Idiopathic Retroperitoneal Fibrosis: Long-term Risk and Predictors of Relapse

Francesca Raffiotta, Rachele da Silva Escoli, Silvana Quaglini, Carla Rognoni, Lucia Sacchi, Valentina Binda, Piergiorgio Messa, Gabriella Moroni

Research output: Contribution to journalArticlepeer-review


Rationale & Objective: Idiopathic retroperitoneal fibrosis (IRF) is a rare disorder of unknown cause. Medical therapy can induce remission, but disease relapses are common. This study sought to characterize long-term outcomes of IRF and the factors associated with disease recurrences. Study Design: Retrospective cohort study. Setting & Participants: Retrospective analysis of 50 patients with IRF prospectively followed up for 8.9 (IQR, 4.7-12.7) years at a tertiary-care referral center. Exposures: Demographic, clinical, treatment, and laboratory parameters, including measures of autoimmunity. Outcome: Disease relapse. Analytical Approach: Proportional hazards analysis for the subdistribution of competing risks. Results: 49 patients received medical treatment and 35 underwent interventional procedures. All patients experienced a clinical response (defined as regression of disease-related symptoms and hydronephrosis, and decrease in the maximal transverse diameter of the retroperitoneal mass on computed tomography of >50%), 44 of whom responded within 1 year. The remaining 6 responded over a median of 2.95 years after starting therapy. 40 patients were alive at last observation, 1 receiving maintenance dialysis and 15 with estimated glomerular filtration rate < 60 mL/min/1.73 m2. Patient survival at 5, 10, and 15 years was 95%, 84%, and 68%, respectively. 19 (38%) patients had at least 1 relapse (occurring a median of 5.19 years after starting therapy), defined as an increase in serum creatinine level of at least 30% or recurrence/development of hydronephrosis and ≥20% increase in the maximal transverse diameter of the retroperitoneal mass on computed tomography. Cumulative incidences of relapse at 5, 10, and 15 years were 21%, 41%, and 48%, respectively. Baseline antinuclear antibody positivity and male sex were associated with relapse (subdistribution hazard ratios [sHRs] of 5.35 [95% CI, 2.15-13.27] and 4.94 [95% CI, 1.32-18.57], respectively), while higher corticosteroid therapy dosage at 1 year (sHR for relapse per 1-mg/d greater dosage, 0.91 [95% CI, 0.84-0.98]) and treatment with prednisone alone or with tamoxifen (sHR for relapse of 0.25 [95% CI, 0.07-0.85] vs other therapies) were associated with lower rate of relapse. Limitations: Small sample size and variable approaches to therapy. Conclusions: IRF relapses were common and were experienced more frequently by male patients. Corticosteroids alone or with tamoxifen were associated with a lower rate of relapse. The strong association of antinuclear antibody positivity with relapse supports the hypothesis of an autoimmune pathogenesis of IRF.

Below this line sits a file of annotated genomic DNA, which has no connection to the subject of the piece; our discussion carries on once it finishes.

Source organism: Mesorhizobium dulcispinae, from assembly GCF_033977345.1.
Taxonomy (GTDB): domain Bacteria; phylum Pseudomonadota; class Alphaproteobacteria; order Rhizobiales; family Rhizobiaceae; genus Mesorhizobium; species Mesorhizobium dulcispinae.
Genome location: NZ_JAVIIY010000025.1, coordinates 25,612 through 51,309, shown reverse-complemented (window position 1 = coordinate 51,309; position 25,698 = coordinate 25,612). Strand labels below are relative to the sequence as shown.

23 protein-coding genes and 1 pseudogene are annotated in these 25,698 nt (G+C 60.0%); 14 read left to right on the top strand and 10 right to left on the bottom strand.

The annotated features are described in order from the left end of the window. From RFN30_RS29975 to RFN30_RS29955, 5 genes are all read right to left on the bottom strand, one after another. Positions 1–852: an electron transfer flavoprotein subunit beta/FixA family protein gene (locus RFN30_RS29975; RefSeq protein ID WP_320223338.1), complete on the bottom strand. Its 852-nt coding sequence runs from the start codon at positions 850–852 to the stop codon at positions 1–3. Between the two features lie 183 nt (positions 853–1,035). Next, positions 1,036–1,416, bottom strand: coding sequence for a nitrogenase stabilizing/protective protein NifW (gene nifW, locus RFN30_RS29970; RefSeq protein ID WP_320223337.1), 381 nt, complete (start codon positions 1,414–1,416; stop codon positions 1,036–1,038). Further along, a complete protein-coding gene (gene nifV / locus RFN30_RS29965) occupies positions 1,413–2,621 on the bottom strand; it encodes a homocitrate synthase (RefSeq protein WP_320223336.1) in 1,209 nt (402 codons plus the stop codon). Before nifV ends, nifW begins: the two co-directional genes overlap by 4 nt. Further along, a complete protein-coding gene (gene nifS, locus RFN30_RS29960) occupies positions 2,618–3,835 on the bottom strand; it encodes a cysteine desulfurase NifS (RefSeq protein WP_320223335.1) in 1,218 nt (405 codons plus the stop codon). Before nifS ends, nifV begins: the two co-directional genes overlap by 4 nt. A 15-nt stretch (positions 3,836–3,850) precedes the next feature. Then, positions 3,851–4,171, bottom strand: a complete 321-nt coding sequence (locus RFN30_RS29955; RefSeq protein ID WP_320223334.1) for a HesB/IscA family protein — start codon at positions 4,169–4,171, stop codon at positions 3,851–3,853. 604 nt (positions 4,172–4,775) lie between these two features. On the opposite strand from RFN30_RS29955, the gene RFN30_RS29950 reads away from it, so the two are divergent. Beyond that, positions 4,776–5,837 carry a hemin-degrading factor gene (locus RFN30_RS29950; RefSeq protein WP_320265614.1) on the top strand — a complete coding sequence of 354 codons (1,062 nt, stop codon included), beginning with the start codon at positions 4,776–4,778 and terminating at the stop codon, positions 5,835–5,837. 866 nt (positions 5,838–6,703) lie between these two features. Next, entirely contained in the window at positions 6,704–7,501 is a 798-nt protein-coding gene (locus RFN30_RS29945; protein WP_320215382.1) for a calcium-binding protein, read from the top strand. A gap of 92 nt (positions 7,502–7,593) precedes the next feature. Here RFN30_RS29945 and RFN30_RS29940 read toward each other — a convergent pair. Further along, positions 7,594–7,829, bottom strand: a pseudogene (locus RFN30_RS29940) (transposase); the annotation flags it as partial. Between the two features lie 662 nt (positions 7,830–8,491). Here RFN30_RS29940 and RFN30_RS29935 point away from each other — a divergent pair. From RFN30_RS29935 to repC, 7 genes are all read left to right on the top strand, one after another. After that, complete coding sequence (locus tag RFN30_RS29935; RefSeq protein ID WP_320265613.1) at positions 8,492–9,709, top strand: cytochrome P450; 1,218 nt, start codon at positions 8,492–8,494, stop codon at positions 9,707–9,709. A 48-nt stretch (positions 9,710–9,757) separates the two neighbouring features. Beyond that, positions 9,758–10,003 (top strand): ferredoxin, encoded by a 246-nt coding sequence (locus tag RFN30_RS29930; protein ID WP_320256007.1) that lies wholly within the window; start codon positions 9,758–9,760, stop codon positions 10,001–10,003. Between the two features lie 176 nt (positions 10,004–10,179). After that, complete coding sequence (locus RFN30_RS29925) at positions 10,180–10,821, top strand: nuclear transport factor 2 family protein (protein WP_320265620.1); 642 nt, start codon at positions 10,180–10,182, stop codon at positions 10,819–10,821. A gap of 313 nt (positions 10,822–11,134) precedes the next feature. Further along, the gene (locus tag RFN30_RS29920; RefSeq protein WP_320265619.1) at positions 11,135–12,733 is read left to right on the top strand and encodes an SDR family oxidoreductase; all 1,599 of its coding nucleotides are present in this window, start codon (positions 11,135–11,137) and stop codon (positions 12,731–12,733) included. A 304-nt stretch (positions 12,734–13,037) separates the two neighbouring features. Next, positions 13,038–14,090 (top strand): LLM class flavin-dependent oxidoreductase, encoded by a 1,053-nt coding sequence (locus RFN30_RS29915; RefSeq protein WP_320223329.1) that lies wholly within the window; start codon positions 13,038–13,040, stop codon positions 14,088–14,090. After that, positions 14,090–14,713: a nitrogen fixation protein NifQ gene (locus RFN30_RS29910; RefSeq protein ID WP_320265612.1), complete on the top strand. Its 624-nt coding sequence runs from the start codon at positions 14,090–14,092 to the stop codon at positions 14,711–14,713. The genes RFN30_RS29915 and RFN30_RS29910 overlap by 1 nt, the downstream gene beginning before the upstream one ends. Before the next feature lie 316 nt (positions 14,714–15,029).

Original languageEnglish
Pages (from-to)742-750
JournalAmerican Journal of Kidney Diseases
Issue number6
Publication statusPublished - Jan 1 2019


  • anti-nuclear antibody (ANA)
  • corticosteroids
  • Idiopathic retroperitoneal fibrosis (IRF)
  • immunosuppressive therapy
  • kidney function
  • obstructive kidney failure
  • prednisone
  • relapses
  • tamoxifen

ASJC Scopus subject areas

  • Nephrology


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